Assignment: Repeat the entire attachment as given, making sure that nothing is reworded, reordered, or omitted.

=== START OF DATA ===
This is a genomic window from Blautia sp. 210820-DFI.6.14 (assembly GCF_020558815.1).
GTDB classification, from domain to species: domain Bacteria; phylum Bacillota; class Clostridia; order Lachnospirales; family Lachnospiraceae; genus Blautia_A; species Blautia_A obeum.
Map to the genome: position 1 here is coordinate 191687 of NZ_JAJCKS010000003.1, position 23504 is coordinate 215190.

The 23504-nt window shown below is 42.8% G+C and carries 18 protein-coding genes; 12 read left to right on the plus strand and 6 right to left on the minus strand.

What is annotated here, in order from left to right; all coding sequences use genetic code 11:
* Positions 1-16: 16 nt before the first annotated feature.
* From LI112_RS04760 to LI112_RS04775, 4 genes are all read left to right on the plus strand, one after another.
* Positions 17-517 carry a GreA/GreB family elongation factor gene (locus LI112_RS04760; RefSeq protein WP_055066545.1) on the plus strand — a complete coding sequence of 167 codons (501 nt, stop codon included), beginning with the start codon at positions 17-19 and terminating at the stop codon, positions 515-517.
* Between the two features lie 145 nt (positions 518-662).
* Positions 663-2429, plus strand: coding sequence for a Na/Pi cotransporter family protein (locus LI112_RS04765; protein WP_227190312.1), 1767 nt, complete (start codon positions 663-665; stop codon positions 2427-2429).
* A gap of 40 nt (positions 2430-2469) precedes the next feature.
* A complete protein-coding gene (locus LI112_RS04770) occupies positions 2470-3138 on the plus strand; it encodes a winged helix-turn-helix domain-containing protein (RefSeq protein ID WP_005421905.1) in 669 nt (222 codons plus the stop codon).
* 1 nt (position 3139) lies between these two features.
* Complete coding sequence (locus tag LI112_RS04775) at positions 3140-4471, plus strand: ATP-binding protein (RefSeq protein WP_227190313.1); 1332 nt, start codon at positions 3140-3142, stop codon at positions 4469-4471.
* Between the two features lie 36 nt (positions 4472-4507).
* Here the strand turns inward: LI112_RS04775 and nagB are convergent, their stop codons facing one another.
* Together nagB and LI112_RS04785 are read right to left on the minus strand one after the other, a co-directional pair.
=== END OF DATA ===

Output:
This is a genomic window from Blautia sp. 210820-DFI.6.14 (assembly GCF_020558815.1).
GTDB classification, from domain to species: domain Bacteria; phylum Bacillota; class Clostridia; order Lachnospirales; family Lachnospiraceae; genus Blautia_A; species Blautia_A obeum.
Map to the genome: position 1 here is coordinate 191687 of NZ_JAJCKS010000003.1, position 23504 is coordinate 215190.

The 23504-nt window shown below is 42.8% G+C and carries 18 protein-coding genes; 12 read left to right on the plus strand and 6 right to left on the minus strand.

What is annotated here, in order from left to right; all coding sequences use genetic code 11:
* Positions 1-16: 16 nt before the first annotated feature.
* From LI112_RS04760 to LI112_RS04775, 4 genes are all read left to right on the plus strand, one after another.
* Positions 17-517 carry a GreA/GreB family elongation factor gene (locus LI112_RS04760; RefSeq protein WP_055066545.1) on the plus strand — a complete coding sequence of 167 codons (501 nt, stop codon included), beginning with the start codon at positions 17-19 and terminating at the stop codon, positions 515-517.
* Between the two features lie 145 nt (positions 518-662).
* Positions 663-2429, plus strand: coding sequence for a Na/Pi cotransporter family protein (locus LI112_RS04765; protein WP_227190312.1), 1767 nt, complete (start codon positions 663-665; stop codon positions 2427-2429).
* A gap of 40 nt (positions 2430-2469) precedes the next feature.
* A complete protein-coding gene (locus LI112_RS04770) occupies positions 2470-3138 on the plus strand; it encodes a winged helix-turn-helix domain-containing protein (RefSeq protein ID WP_005421905.1) in 669 nt (222 codons plus the stop codon).
* 1 nt (position 3139) lies between these two features.
* Complete coding sequence (locus tag LI112_RS04775) at positions 3140-4471, plus strand: ATP-binding protein (RefSeq protein WP_227190313.1); 1332 nt, start codon at positions 3140-3142, stop codon at positions 4469-4471.
* Between the two features lie 36 nt (positions 4472-4507).
* Here the strand turns inward: LI112_RS04775 and nagB are convergent, their stop codons facing one another.
* Together nagB and LI112_RS04785 are read right to left on the minus strand one after the other, a co-directional pair.